“Slow moving aquaculture states face numerous challenges”

namib times 24-07-15


The Minister of Fisheries and Marine Resources, Bernhard Esau, has recently highlighted the issue of the growing hitches of fisheries management, and identified it as an issue of international concern, at the annual gathering of ACP (Africa, Caribbean and Pacific countries) ministers of Fisheries in Belgium.

Esau singled out the problem of Biological science not having been able to consistently predict future exploitable quantities.

According to him as a result quotas have in some cases been set above those recommended by biological science.

“We know that in

some areas the over-

capacity in fleets

prevails with few alternatives to employment particularly in coastal rural areas highly dependent on fisheries.

Furthermore fishermen in many regions have shown a marked reluctance to adhere to regulations established by management agencies.”

He says they as ministers are challenged from the management point of view and as cooperating partners under ACP countries to prudently look at challenges at hand and mobilise human and capital resource in fighting these glit-ches.

“Exploitation of environmental resources

should be hinged to an effective value-

adding regime for purposes of sustainable extraction and employment.”

Regarding value addition, the Fisheries and Marine Resources Minister has stressed adding value to fisheries products is one of the key activities to be enforced by this programme under the ACP countries’ Strategic Action Plan.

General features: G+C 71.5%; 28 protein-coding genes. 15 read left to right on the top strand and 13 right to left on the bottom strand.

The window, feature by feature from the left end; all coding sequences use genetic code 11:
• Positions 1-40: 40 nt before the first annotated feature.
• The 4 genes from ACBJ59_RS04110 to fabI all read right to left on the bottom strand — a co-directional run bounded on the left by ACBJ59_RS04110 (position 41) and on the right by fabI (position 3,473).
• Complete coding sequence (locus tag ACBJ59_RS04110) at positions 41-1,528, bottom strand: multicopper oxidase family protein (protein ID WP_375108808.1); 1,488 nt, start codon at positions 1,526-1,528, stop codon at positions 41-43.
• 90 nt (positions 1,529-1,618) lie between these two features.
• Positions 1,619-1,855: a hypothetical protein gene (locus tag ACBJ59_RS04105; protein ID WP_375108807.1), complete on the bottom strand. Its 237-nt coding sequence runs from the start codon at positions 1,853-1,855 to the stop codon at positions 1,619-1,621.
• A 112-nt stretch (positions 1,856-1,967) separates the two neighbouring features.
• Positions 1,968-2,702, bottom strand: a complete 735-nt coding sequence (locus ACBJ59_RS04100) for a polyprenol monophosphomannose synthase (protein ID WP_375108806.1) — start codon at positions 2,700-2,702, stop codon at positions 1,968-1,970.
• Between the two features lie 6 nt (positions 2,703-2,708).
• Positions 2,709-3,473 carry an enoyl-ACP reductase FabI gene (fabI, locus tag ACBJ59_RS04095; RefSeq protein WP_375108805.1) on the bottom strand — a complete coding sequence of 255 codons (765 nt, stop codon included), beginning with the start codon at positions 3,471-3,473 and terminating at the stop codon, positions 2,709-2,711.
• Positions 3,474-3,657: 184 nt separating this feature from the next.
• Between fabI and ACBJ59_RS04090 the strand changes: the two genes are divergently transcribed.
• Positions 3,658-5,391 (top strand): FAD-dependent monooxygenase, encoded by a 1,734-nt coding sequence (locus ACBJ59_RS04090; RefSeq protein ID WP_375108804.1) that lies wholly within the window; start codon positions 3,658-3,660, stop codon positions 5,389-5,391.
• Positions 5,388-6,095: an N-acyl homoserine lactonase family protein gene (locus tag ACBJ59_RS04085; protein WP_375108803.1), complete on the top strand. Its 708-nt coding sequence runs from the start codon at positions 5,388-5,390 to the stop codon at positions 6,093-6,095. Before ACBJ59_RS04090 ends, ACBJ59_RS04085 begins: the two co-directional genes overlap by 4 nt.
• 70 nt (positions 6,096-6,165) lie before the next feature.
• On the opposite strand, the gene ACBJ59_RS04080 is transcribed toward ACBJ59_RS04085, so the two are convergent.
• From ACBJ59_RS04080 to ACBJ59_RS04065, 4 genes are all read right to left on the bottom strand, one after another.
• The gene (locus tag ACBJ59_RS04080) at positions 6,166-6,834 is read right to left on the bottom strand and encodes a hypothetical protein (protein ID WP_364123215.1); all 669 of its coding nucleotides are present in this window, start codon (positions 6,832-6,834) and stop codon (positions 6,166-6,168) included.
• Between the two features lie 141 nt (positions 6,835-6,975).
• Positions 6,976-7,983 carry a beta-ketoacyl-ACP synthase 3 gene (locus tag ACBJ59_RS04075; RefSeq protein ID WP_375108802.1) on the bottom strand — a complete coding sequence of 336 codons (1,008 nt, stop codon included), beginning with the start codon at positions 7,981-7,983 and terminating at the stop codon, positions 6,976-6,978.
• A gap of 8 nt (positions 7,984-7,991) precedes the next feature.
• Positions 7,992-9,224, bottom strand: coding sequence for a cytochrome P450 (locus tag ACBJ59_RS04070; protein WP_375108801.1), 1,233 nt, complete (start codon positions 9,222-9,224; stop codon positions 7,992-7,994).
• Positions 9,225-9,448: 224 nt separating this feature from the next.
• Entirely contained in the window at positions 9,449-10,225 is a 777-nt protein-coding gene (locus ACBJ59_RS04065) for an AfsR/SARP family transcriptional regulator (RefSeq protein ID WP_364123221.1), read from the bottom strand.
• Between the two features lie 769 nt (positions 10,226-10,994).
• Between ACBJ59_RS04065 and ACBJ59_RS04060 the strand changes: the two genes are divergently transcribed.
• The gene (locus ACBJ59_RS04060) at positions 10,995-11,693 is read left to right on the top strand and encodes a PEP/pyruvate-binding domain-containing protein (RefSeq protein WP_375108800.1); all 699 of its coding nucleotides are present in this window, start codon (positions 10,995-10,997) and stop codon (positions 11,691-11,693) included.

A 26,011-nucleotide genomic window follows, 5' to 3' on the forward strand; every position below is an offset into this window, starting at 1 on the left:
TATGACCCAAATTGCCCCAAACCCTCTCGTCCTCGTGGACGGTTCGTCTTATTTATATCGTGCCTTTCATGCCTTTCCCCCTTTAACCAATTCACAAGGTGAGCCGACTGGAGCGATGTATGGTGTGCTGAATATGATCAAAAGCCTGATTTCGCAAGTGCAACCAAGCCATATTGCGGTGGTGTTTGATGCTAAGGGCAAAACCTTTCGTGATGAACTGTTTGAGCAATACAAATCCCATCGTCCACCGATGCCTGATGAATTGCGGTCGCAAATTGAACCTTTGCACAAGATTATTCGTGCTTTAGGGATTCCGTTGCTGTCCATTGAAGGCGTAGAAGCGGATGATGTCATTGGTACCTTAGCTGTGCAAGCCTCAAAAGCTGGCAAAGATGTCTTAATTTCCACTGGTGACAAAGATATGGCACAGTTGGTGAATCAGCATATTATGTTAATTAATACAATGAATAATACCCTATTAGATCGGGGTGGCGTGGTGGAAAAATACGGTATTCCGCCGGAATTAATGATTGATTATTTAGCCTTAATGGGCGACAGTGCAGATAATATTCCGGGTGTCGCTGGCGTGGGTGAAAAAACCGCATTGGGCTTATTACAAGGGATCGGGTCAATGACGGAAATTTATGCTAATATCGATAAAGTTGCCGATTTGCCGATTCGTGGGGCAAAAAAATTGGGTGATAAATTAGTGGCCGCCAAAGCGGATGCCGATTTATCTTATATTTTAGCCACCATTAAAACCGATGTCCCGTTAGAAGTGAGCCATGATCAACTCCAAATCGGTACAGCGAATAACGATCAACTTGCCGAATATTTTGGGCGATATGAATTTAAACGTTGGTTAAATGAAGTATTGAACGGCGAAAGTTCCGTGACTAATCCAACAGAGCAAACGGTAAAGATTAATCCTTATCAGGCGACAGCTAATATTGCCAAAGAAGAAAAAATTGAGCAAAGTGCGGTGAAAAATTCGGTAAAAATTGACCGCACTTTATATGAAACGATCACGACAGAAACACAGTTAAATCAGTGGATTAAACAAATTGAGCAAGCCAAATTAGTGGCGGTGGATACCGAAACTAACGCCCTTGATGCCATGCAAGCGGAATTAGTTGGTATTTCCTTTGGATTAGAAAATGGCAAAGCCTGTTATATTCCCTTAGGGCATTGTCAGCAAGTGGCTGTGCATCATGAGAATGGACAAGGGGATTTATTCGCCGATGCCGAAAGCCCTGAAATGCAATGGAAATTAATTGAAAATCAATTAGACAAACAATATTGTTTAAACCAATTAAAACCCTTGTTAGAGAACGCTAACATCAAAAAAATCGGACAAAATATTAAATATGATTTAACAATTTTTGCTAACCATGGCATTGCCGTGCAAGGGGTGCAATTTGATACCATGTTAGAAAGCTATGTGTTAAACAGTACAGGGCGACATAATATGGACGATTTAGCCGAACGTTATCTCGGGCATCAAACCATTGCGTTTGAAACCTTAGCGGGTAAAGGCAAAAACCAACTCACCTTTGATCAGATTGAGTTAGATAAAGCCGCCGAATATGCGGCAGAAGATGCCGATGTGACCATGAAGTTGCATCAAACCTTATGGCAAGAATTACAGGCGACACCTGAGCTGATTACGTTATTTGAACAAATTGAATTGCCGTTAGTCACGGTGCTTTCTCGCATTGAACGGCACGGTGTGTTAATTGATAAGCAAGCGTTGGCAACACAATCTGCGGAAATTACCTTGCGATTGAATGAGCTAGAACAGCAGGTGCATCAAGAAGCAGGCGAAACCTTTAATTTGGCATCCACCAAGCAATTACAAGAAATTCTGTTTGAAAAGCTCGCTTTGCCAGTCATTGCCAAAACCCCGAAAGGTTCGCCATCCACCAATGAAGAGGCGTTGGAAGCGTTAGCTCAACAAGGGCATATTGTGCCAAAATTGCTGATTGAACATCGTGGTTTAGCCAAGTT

“Adding value allows for better margins to be made at local le-vel, which will add to [the] betterment of the economic position of ACP countries as players in fisheries.

This consequently contributes to deve-

lopment [the] deve-

lopment of our respective people.”

Esau suggested that, if the exploitation of wild fisheries has reached its potential as is the case now, and margins cannot be exceeded, there is the opportunity to recourse to fish husbandry.

He also noted small-scale fisheries and aquaculture’s critical contribution to development in the areas of employment,” with over 41 million people worldwide, the vast majority of whom live in deve-

loping countries, under which ACP states resort, working in fish production; food security and nutrition with fish constituting an important source of nutrients for the poor, and often being the cheapest form of animal protein, and trade, with a third of fishery commodity production in deve-

loping countries destined for export.

With most capture fisheries worldwide considered fully exploited or overexploited, aquaculture has become imperative to meeting the demand of fish, which will continue to increase with population growth as well as rising incomes and increasing urbanisation”.

In conclusion Esau said the ACP States’ aquaculture which has grown much more slowly than in other regions, is facing numerous challenges, including resource conflicts, difficulties in accessing credit, quality seed and feed and information.

“Also the key to meeting growing demand will be improvements in post-harvest processing to reduce fish losses.”

But the minister ended on a positive note, expressing his confidence that ministers responsible for Fisheries and Aquaculture would be able to adopt a roadmap for the implementation of the Strategic Ation Plan.

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